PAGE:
Mary Kate McDevitt: I don’t know. Maybe. It’s kind of hard to say. ‘Cause I do think that images from my Skillshare class, like whether it’s mine or my students’ projects, were passed around on Pinterest a ton. So maybe through like social media sharing possibly. No one ever really tells me, “I found your work here”, unless it’s like through someone in particular. But I wouldn’t say in terms of exposure … I mean, even though I have a lot of students signed up, but students aren’t always the ones hiring.
Mary Kate McDevitt: But I did get a project from someone who follows me on Instagram and the person reached out to me like, “Oh, my daughter follows you on Instagram and told me to hire you for this project.” And I’m like, “That’s hilarious.” ‘Cause I’m thinking she’s probably like 16 years old. And I’m like, “Wow. Nice. Project manager starting young.”
Dan Cederholm: Wow. That’s amazing. But yeah. See, now, maybe I should rejuvenate that Snapchat account that…
Mary Kate McDevitt: Oh my God.
Dan Cederholm: That I closed down.
Mary Kate McDevitt: I never figured out Snapchat. But I am always surprised, you know, if you go on your Instagram statistics and it’s like what age ranges are following you.
Dan Cederholm: Oh, you can find that out? Interesting. Cool.
Mary Kate McDevitt: Yeah. So my demographic … I mean, it’s like 75% women, which I’m not mad at. But like, “Alright, dudes. Dudes don’t like playful lettering I guess.”
Dan Cederholm: This dude does.
Mary Kate McDevitt: Yeah, thank you.
Dan Cederholm: I’m telling you. I mean, like, big time. But … But that’s interesting. And you never know. I mean, those people’s parents-
Mary Kate McDevitt: Yeah, I know.
Dan Cederholm: Could be potential clients or they’ll grow up to be potential clients, right?
Mary Kate McDevitt: Yeah, who knew? It was for this really fun farmers market. It was like a fun, small project but … Yeah. Pretty funny.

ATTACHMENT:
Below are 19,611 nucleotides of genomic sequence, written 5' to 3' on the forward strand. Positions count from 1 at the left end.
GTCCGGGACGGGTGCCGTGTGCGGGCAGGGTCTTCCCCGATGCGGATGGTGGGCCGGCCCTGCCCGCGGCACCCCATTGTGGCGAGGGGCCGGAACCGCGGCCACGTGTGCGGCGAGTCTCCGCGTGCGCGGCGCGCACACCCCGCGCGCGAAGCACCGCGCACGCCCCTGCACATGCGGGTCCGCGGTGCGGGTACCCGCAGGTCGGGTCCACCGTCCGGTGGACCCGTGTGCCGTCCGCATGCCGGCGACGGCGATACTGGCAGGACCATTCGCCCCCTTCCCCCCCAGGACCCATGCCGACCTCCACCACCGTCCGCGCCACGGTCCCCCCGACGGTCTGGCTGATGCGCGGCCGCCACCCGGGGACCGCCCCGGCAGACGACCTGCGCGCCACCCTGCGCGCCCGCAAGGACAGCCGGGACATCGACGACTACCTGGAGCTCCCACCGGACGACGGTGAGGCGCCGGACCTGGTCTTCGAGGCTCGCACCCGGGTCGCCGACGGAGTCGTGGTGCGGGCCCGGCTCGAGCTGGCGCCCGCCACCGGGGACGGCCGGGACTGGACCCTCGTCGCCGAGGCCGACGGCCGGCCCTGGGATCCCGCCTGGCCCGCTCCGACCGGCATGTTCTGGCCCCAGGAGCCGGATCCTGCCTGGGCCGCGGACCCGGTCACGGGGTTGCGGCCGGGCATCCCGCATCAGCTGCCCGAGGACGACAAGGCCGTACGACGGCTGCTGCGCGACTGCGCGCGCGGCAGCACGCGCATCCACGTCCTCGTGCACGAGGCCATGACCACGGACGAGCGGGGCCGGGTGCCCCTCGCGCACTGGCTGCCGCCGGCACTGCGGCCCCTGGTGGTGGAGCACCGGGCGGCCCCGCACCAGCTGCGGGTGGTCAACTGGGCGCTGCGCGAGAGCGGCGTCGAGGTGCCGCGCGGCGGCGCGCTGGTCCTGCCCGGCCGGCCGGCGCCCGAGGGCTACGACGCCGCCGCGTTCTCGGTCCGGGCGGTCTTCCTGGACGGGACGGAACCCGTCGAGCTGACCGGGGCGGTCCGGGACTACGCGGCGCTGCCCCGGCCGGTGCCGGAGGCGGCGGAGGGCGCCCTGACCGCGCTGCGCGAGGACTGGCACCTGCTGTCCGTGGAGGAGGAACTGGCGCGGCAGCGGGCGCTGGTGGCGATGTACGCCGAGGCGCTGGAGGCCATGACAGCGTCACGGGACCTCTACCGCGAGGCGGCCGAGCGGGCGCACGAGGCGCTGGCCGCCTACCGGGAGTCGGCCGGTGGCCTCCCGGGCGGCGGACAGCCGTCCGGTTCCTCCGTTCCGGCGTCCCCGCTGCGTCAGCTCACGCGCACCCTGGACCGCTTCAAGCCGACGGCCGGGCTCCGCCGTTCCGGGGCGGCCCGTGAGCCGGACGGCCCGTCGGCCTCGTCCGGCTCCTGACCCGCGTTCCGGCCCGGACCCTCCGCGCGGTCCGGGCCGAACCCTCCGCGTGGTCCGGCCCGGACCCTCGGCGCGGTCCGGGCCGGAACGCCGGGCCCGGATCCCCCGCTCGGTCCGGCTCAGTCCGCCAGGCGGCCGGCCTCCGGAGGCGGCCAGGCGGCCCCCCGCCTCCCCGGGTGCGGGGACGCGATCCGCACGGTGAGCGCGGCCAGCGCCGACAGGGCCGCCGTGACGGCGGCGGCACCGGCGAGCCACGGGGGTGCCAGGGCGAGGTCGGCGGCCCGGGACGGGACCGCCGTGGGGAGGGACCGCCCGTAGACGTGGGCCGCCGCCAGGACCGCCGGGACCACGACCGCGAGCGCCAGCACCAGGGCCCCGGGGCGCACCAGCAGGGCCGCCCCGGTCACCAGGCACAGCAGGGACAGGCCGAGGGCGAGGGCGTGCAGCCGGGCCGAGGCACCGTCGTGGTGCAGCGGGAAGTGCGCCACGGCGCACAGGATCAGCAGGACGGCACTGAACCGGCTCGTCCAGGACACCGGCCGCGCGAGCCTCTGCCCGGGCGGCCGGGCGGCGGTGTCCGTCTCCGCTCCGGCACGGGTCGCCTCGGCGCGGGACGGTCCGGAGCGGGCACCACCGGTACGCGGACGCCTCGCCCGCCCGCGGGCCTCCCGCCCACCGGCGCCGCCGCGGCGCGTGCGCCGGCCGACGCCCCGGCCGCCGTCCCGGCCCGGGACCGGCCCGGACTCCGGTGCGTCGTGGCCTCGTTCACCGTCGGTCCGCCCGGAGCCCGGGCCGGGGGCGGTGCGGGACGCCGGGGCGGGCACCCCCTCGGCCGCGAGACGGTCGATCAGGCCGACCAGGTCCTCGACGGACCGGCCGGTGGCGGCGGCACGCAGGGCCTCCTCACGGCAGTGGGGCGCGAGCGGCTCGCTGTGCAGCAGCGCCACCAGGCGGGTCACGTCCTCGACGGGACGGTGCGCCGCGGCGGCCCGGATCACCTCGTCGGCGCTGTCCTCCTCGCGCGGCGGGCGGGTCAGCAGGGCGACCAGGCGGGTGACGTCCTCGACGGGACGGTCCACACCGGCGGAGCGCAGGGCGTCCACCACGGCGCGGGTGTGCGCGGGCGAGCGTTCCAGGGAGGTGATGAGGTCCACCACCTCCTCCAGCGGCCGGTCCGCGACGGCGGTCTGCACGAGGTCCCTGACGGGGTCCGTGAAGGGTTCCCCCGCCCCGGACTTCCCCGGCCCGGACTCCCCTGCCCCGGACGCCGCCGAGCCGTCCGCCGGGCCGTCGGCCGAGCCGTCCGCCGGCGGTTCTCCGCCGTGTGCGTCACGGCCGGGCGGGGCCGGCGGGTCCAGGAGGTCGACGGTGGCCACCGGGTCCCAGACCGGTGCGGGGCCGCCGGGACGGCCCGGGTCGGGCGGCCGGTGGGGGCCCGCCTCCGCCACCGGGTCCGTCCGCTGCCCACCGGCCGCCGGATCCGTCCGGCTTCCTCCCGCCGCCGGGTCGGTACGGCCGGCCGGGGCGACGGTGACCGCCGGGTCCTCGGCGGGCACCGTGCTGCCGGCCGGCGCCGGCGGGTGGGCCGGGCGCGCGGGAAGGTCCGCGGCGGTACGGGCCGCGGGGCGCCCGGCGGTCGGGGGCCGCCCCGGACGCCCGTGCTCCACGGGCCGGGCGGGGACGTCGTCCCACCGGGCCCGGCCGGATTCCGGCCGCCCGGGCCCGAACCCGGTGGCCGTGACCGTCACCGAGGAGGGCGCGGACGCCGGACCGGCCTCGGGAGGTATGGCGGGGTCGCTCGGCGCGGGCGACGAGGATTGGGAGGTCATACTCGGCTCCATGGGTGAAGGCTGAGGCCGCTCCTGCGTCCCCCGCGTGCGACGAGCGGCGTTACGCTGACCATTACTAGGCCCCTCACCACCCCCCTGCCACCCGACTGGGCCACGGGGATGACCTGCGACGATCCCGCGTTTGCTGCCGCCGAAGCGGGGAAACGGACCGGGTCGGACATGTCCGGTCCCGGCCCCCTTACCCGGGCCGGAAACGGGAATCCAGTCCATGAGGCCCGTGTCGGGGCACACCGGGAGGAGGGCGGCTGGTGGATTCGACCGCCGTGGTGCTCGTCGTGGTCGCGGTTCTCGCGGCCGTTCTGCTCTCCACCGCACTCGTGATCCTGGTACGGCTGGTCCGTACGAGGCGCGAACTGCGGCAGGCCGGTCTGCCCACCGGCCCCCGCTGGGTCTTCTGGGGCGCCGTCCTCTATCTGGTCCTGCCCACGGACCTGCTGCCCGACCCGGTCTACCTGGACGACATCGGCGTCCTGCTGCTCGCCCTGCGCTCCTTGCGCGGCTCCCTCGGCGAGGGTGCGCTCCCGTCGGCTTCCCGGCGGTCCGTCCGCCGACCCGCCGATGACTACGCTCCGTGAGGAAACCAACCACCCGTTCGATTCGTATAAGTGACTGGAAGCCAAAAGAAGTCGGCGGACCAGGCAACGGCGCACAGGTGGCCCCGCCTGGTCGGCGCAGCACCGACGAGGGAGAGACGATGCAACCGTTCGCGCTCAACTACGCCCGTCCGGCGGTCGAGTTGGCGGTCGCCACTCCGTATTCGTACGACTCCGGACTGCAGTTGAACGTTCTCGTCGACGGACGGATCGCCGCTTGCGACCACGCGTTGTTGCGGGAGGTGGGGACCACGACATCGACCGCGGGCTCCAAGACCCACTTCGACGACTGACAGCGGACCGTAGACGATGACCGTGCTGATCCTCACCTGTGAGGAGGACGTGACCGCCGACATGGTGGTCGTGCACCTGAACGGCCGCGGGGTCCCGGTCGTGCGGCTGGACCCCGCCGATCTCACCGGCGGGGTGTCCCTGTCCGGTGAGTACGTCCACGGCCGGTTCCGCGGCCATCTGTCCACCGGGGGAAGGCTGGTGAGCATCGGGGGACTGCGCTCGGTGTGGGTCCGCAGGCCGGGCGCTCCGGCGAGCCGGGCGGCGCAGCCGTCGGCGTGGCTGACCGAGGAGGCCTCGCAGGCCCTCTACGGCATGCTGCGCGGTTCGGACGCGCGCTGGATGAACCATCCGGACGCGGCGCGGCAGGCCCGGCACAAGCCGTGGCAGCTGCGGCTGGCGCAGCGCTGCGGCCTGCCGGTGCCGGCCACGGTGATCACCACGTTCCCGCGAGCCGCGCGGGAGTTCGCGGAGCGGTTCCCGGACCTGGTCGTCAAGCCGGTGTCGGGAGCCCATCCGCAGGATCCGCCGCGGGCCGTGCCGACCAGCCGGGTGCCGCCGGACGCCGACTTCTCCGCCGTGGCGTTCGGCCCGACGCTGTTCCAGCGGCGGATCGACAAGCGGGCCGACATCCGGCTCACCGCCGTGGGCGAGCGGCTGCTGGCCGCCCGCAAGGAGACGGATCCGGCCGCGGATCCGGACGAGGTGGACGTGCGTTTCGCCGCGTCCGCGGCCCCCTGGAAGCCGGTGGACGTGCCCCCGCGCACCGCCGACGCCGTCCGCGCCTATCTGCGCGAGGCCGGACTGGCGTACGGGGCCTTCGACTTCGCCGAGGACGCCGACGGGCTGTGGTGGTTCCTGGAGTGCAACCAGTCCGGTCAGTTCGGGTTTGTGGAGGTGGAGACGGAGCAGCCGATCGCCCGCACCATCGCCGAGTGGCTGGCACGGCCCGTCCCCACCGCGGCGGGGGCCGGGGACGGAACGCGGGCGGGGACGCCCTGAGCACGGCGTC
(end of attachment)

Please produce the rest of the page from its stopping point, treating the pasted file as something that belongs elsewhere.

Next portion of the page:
Dan Cederholm: That’s great. So you’re in … You’re in … Currently you’re not in Portland. You’re in Philadelphia?
Mary Kate McDevitt: Yeah.
Dan Cederholm: Is that where you grew up?
Mary Kate McDevitt: Near where I grew up, yeah. I grew up … Yeah. Like 45 minutes outside of Philly.
Dan Cederholm: Okay, great. Pennsylvania, though.
Mary Kate McDevitt: Yeah. And before … And after Portland, I lived in Brooklyn for a couple of years.
Dan Cederholm: Oh, great.
Mary Kate McDevitt: Until I decided to move back to Philly. Mainly because I’m … Okay, two things. First, I knew I wanted to come back to Philly. It was gonna be part of my like, three-year plan. But I … Three-year plan … I’m so terrible at goals and planning and I’m very much more like … I have an idea, I want to get to it right away, whether it’s a personal project-
Dan Cederholm: Yeah, Mini Goals.
Mary Kate McDevitt: Exactly.
Dan Cederholm: Mini Goals.
Mary Kate McDevitt: Two things today.
Dan Cederholm: You’re living the brand. It makes sense.
Mary Kate McDevitt: So I have that nature. But I’m also obsessed with Zillow, and the sum of those two things that made … If you understand what I’m getting at. Is I bought a house very quickly.
Dan Cederholm: I do. I totally get it. Yeah.
Mary Kate McDevitt: I found a house that I absolutely loved in a neighborhood I love. And been here ever since. This is three years ago.
Dan Cederholm: That’s awesome.
Mary Kate McDevitt: A little over three years ago.
Dan Cederholm: You have a studio there?
Mary Kate McDevitt: Yeah.
Dan Cederholm: Okay Fine-
Mary Kate McDevitt: Yeah.
Dan Cederholm: Great name.